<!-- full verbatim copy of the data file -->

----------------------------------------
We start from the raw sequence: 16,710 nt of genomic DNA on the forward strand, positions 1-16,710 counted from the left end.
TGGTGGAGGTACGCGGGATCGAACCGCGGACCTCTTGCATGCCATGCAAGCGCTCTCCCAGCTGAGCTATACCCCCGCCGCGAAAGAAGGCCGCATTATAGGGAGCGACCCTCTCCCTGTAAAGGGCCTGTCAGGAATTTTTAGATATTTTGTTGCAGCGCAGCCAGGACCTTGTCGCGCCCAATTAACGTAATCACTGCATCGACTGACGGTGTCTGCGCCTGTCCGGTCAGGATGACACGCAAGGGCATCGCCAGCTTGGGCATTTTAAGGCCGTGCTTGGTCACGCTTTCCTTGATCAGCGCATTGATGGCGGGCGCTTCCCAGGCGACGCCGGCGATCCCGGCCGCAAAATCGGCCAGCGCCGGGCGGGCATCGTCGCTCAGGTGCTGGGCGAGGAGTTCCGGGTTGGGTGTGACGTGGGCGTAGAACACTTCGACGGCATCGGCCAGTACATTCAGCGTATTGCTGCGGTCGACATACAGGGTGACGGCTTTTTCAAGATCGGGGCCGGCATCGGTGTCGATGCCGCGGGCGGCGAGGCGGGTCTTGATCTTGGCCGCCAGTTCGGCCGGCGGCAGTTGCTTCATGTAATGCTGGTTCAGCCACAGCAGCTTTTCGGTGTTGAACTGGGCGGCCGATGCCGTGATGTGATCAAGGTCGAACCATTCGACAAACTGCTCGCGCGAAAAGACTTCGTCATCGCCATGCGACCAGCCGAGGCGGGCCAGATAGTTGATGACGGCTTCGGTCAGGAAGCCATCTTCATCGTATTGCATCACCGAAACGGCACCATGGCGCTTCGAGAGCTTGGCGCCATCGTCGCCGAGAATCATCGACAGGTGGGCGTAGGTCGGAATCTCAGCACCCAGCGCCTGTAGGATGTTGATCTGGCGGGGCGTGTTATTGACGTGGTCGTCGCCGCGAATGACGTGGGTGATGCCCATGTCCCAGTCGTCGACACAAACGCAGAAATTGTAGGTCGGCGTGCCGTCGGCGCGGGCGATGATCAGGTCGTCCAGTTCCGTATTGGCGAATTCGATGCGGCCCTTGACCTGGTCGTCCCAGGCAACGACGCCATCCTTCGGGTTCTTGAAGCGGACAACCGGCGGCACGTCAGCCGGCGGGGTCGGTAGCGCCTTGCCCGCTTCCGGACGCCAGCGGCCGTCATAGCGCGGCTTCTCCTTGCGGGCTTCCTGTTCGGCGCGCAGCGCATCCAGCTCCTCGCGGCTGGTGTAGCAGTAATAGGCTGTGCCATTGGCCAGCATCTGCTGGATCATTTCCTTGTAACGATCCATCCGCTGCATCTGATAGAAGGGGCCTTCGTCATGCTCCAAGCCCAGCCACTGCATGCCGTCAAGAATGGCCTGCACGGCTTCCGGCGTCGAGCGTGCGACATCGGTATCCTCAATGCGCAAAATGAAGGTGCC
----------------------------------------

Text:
We start from the raw sequence: 16,710 nt of genomic DNA on the forward strand, positions 1-16,710 counted from the left end.
TGGTGGAGGTACGCGGGATCGAACCGCGGACCTCTTGCATGCCATGCAAGCGCTCTCCCAGCTGAGCTATACCCCCGCCGCGAAAGAAGGCCGCATTATAGGGAGCGACCCTCTCCCTGTAAAGGGCCTGTCAGGAATTTTTAGATATTTTGTTGCAGCGCAGCCAGGACCTTGTCGCGCCCAATTAACGTAATCACTGCATCGACTGACGGTGTCTGCGCCTGTCCGGTCAGGATGACACGCAAGGGCATCGCCAGCTTGGGCATTTTAAGGCCGTGCTTGGTCACGCTTTCCTTGATCAGCGCATTGATGGCGGGCGCTTCCCAGGCGACGCCGGCGATCCCGGCCGCAAAATCGGCCAGCGCCGGGCGGGCATCGTCGCTCAGGTGCTGGGCGAGGAGTTCCGGGTTGGGTGTGACGTGGGCGTAGAACACTTCGACGGCATCGGCCAGTACATTCAGCGTATTGCTGCGGTCGACATACAGGGTGACGGCTTTTTCAAGATCGGGGCCGGCATCGGTGTCGATGCCGCGGGCGGCGAGGCGGGTCTTGATCTTGGCCGCCAGTTCGGCCGGCGGCAGTTGCTTCATGTAATGCTGGTTCAGCCACAGCAGCTTTTCGGTGTTGAACTGGGCGGCCGATGCCGTGATGTGATCAAGGTCGAACCATTCGACAAACTGCTCGCGCGAAAAGACTTCGTCATCGCCATGCGACCAGCCGAGGCGGGCCAGATAGTTGATGACGGCTTCGGTCAGGAAGCCATCTTCATCGTATTGCATCACCGAAACGGCACCATGGCGCTTCGAGAGCTTGGCGCCATCGTCGCCGAGAATCATCGACAGGTGGGCGTAGGTCGGAATCTCAGCACCCAGCGCCTGTAGGATGTTGATCTGGCGGGGCGTGTTATTGACGTGGTCGTCGCCGCGAATGACGTGGGTGATGCCCATGTCCCAGTCGTCGACACAAACGCAGAAATTGTAGGTCGGCGTGCCGTCGGCGCGGGCGATGATCAGGTCGTCCAGTTCCGTATTGGCGAATTCGATGCGGCCCTTGACCTGGTCGTCCCAGGCAACGACGCCATCCTTCGGGTTCTTGAAGCGGACAACCGGCGGCACGTCAGCCGGCGGGGTCGGTAGCGCCTTGCCCGCTTCCGGACGCCAGCGGCCGTCATAGCGCGGCTTCTCCTTGCGGGCTTCCTGTTCGGCGCGCAGCGCATCCAGCTCCTCGCGGCTGGTGTAGCAGTAATAGGCTGTGCCATTGGCCAGCATCTGCTGGATCATTTCCTTGTAACGATCCATCCGCTGCATCTGATAGAAGGGGCCTTCGTCATGCTCCAAGCCCAGCCACTGCATGCCGTCAAGAATGGCCTGCACGGCTTCCGGCGTCGAGCGTGCGACATCGGTATCCTCAATGCGCAAAATGAAGGTGCC